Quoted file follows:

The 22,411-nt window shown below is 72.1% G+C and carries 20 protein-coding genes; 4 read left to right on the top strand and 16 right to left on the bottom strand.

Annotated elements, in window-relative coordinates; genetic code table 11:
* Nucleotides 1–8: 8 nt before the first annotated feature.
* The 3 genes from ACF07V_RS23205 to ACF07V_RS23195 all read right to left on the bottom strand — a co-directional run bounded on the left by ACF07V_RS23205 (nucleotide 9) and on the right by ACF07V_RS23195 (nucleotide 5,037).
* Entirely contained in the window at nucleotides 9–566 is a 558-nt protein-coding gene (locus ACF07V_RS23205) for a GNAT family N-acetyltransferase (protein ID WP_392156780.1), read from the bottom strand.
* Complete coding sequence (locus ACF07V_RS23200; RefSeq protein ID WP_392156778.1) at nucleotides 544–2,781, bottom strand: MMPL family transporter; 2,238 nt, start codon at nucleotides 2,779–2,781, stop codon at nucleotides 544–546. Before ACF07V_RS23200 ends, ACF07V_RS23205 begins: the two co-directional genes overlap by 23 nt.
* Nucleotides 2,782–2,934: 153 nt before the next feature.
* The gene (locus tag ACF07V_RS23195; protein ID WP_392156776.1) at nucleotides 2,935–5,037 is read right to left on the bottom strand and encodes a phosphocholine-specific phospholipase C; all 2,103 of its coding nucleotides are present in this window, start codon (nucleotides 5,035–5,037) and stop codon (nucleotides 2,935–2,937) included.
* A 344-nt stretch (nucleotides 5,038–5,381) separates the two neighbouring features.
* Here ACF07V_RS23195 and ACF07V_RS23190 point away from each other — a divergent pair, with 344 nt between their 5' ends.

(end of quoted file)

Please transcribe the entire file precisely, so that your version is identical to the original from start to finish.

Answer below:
The 22,411-nt window shown below is 72.1% G+C and carries 20 protein-coding genes; 4 read left to right on the top strand and 16 right to left on the bottom strand.

Annotated elements, in window-relative coordinates; genetic code table 11:
* Nucleotides 1–8: 8 nt before the first annotated feature.
* The 3 genes from ACF07V_RS23205 to ACF07V_RS23195 all read right to left on the bottom strand — a co-directional run bounded on the left by ACF07V_RS23205 (nucleotide 9) and on the right by ACF07V_RS23195 (nucleotide 5,037).
* Entirely contained in the window at nucleotides 9–566 is a 558-nt protein-coding gene (locus ACF07V_RS23205) for a GNAT family N-acetyltransferase (protein ID WP_392156780.1), read from the bottom strand.
* Complete coding sequence (locus ACF07V_RS23200; RefSeq protein ID WP_392156778.1) at nucleotides 544–2,781, bottom strand: MMPL family transporter; 2,238 nt, start codon at nucleotides 2,779–2,781, stop codon at nucleotides 544–546. Before ACF07V_RS23200 ends, ACF07V_RS23205 begins: the two co-directional genes overlap by 23 nt.
* Nucleotides 2,782–2,934: 153 nt before the next feature.
* The gene (locus tag ACF07V_RS23195; protein ID WP_392156776.1) at nucleotides 2,935–5,037 is read right to left on the bottom strand and encodes a phosphocholine-specific phospholipase C; all 2,103 of its coding nucleotides are present in this window, start codon (nucleotides 5,035–5,037) and stop codon (nucleotides 2,935–2,937) included.
* A 344-nt stretch (nucleotides 5,038–5,381) separates the two neighbouring features.
* Here ACF07V_RS23195 and ACF07V_RS23190 point away from each other — a divergent pair, with 344 nt between their 5' ends.